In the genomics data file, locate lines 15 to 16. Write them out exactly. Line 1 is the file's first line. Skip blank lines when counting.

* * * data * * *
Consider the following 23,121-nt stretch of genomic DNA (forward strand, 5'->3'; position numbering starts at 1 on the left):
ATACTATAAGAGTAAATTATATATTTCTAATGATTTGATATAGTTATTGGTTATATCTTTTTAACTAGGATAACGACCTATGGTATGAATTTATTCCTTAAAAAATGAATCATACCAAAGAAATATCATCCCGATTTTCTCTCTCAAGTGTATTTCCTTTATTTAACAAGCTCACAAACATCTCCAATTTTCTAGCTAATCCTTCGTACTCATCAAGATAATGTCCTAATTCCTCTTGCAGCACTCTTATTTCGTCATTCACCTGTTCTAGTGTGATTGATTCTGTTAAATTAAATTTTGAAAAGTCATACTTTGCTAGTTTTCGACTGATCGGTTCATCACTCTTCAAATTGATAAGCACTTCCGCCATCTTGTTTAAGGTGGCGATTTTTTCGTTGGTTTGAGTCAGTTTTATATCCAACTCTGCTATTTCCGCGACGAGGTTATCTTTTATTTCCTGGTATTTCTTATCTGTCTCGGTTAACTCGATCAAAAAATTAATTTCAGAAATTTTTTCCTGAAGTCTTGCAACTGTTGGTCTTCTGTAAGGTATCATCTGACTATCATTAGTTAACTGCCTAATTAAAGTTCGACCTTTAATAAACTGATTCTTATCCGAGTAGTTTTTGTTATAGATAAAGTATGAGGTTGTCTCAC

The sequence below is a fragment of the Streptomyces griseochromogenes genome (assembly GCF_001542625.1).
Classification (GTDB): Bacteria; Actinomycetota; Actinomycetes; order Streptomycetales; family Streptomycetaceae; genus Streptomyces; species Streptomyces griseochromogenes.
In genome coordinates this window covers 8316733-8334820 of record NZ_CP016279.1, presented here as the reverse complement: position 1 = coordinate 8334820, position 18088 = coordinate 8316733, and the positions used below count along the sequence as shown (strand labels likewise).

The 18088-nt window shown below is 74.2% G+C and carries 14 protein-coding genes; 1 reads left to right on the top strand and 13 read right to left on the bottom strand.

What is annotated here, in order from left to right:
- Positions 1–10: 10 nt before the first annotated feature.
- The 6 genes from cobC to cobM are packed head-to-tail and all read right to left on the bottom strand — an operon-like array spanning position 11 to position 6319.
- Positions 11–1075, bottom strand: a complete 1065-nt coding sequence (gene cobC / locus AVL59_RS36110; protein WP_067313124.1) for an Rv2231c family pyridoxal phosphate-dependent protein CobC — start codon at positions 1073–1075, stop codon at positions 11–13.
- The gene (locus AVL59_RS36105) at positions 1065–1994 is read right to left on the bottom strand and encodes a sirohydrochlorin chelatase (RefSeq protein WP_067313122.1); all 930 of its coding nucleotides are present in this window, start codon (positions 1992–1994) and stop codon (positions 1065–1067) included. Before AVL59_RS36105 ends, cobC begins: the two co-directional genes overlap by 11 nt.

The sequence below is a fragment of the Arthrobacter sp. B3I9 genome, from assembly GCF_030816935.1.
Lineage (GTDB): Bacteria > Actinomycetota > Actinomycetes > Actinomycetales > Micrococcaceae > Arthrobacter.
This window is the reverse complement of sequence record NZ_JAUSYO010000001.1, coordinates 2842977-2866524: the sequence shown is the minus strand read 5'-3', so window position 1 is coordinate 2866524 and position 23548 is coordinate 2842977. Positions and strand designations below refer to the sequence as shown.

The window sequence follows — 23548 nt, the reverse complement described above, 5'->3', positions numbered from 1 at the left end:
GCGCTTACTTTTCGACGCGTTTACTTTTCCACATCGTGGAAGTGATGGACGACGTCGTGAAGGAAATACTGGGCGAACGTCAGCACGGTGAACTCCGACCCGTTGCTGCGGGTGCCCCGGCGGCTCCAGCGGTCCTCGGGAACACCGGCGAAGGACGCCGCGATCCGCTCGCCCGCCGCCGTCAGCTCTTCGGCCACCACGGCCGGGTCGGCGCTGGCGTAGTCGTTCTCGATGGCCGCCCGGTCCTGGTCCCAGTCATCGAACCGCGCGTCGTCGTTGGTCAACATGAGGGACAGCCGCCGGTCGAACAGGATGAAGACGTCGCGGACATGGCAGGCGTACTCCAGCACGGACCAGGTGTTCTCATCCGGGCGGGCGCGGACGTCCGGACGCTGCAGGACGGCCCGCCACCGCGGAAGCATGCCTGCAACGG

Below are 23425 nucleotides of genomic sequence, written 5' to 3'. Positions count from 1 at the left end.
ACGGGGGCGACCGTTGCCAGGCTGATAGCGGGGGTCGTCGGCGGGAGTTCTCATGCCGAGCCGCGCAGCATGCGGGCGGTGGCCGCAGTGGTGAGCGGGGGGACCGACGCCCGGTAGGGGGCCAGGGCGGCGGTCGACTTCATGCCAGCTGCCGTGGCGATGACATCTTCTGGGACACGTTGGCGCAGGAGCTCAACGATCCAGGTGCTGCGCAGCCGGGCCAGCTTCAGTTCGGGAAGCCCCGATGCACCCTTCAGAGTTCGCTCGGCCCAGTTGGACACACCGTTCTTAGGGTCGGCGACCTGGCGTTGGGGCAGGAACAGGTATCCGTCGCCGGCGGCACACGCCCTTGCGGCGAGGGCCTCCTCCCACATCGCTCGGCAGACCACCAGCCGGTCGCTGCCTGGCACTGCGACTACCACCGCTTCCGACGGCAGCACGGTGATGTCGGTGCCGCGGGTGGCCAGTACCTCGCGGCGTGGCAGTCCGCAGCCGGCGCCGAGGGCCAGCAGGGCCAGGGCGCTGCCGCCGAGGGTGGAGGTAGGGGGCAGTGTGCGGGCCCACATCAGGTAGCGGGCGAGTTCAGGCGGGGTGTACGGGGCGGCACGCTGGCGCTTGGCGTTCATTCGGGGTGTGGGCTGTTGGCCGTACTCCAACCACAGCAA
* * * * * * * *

The window sequence follows — 23548 nt, the reverse complement described above, 5'->3', positions numbered from 1 at the left end:
GCGCTTACTTTTCGACGCGTTTACTTTTCCACATCGTGGAAGTGATGGACGACGTCGTGAAGGAAATACTGGGCGAACGTCAGCACGGTGAACTCCGACCCGTTGCTGCGGGTGCCCCGGCGGCTCCAGCGGTCCTCGGGAACACCGGCGAAGGACGCCGCGATCCGCTCGCCCGCCGCCGTCAGCTCTTCGGCCACCACGGCCGGGTCGGCGCTGGCGTAGTCGTTCTCGATGGCCGCCCGGTCCTGGTCCCAGTCATCGAACCGCGCGTCGTCGTTGGTCAACATGAGGGACAGCCGCCGGTCGAACAGGATGAAGACGTCGCGGACATGGCAGGCGTACTCCAGCACGGACCAGGTGTTCTCATCCGGGCGGGCGCGGACGTCCGGACGCTGCAGGACGGCCCGCCACCGCGGAAGCATGCCTGCAACGG